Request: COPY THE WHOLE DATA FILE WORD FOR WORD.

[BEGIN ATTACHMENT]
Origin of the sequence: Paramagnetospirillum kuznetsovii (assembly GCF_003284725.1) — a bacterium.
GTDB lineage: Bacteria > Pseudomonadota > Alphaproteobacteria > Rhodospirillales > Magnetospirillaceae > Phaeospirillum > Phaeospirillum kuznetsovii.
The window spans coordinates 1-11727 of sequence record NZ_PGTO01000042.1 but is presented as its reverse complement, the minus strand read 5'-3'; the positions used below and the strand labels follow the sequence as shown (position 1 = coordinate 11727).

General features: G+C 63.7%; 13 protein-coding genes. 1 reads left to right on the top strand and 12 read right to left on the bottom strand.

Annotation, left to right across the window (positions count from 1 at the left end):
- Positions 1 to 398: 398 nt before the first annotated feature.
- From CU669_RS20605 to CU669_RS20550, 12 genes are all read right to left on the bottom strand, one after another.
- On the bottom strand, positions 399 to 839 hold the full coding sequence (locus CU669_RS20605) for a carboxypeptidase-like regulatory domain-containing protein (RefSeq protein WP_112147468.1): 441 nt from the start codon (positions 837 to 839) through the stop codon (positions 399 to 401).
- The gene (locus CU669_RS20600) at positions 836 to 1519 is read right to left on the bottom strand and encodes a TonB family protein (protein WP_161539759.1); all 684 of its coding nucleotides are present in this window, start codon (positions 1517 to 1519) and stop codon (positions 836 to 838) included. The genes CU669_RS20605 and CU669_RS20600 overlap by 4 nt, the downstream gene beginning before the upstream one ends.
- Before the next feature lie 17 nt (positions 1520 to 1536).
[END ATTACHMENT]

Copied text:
Origin of the sequence: Paramagnetospirillum kuznetsovii (assembly GCF_003284725.1) — a bacterium.
GTDB lineage: Bacteria > Pseudomonadota > Alphaproteobacteria > Rhodospirillales > Magnetospirillaceae > Phaeospirillum > Phaeospirillum kuznetsovii.
The window spans coordinates 1-11727 of sequence record NZ_PGTO01000042.1 but is presented as its reverse complement, the minus strand read 5'-3'; the positions used below and the strand labels follow the sequence as shown (position 1 = coordinate 11727).

General features: G+C 63.7%; 13 protein-coding genes. 1 reads left to right on the top strand and 12 read right to left on the bottom strand.

Annotation, left to right across the window (positions count from 1 at the left end):
- Positions 1 to 398: 398 nt before the first annotated feature.
- From CU669_RS20605 to CU669_RS20550, 12 genes are all read right to left on the bottom strand, one after another.
- On the bottom strand, positions 399 to 839 hold the full coding sequence (locus CU669_RS20605) for a carboxypeptidase-like regulatory domain-containing protein (RefSeq protein WP_112147468.1): 441 nt from the start codon (positions 837 to 839) through the stop codon (positions 399 to 401).
- The gene (locus CU669_RS20600) at positions 836 to 1519 is read right to left on the bottom strand and encodes a TonB family protein (protein WP_161539759.1); all 684 of its coding nucleotides are present in this window, start codon (positions 1517 to 1519) and stop codon (positions 836 to 838) included. The genes CU669_RS20605 and CU669_RS20600 overlap by 4 nt, the downstream gene beginning before the upstream one ends.
- Before the next feature lie 17 nt (positions 1520 to 1536).